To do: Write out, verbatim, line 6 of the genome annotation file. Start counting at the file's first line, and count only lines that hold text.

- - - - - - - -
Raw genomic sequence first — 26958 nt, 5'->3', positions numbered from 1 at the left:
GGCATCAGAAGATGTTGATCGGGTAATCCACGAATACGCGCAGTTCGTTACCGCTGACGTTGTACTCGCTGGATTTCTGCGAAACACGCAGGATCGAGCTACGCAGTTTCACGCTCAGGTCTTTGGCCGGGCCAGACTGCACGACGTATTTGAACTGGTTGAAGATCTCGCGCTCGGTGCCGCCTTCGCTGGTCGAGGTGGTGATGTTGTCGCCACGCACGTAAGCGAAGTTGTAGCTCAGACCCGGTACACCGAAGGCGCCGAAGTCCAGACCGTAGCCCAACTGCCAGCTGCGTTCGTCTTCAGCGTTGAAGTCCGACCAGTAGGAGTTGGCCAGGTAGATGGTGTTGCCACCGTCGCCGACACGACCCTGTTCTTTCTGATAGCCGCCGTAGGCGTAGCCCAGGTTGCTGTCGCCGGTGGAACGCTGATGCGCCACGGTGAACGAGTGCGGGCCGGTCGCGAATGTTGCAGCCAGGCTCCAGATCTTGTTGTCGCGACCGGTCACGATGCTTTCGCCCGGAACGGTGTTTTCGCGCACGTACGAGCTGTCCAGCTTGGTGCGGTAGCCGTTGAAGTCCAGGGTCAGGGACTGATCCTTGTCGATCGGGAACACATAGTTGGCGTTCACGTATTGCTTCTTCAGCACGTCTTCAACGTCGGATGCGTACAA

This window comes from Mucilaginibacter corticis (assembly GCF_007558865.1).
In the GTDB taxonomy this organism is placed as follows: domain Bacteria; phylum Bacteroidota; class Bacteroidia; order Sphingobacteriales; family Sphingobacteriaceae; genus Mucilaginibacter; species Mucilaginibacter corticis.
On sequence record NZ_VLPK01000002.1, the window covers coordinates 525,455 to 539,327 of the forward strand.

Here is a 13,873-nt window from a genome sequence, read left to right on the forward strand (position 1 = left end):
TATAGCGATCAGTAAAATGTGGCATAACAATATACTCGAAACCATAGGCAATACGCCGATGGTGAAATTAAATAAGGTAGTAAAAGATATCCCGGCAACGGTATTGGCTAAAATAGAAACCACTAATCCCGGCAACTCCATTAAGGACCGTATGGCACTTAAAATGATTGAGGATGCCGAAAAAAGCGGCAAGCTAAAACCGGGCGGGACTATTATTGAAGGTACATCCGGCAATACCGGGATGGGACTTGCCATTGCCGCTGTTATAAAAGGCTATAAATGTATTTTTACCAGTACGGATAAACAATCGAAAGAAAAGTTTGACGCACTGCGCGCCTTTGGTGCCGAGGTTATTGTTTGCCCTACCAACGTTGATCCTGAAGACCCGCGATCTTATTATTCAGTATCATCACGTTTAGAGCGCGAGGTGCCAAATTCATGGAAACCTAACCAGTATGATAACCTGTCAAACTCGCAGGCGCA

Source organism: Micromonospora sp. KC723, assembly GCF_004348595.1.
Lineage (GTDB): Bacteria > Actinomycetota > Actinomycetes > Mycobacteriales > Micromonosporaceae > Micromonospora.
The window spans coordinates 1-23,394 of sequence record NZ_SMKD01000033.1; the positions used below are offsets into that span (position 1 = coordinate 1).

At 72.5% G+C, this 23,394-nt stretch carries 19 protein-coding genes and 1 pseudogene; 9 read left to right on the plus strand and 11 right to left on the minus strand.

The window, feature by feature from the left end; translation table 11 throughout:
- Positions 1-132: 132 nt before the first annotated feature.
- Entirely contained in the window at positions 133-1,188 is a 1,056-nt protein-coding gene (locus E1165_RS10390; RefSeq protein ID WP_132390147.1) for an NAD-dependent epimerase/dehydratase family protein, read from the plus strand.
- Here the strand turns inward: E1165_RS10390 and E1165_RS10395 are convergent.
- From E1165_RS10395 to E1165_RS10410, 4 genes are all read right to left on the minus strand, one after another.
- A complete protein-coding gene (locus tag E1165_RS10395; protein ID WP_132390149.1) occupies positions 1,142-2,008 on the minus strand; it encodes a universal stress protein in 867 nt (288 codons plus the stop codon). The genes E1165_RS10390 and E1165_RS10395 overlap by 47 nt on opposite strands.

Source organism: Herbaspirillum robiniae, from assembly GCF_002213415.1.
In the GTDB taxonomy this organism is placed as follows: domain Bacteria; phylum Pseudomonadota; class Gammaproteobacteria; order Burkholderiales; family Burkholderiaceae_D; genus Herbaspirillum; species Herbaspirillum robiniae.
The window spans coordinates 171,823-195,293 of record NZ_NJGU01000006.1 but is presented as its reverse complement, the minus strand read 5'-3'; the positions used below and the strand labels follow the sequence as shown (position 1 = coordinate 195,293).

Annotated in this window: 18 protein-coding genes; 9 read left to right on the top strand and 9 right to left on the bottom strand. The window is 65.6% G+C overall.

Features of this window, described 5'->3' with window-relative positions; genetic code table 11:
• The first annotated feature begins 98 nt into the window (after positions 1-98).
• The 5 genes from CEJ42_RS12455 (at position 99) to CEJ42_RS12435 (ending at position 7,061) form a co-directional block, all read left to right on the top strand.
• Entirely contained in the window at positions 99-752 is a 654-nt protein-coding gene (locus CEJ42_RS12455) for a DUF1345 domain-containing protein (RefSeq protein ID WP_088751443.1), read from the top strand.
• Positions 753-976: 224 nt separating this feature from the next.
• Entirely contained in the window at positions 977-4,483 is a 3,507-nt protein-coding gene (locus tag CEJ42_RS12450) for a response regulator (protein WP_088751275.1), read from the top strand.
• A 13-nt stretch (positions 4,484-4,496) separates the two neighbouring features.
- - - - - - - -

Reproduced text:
Here is a 13,873-nt window from a genome sequence, read left to right on the forward strand (position 1 = left end):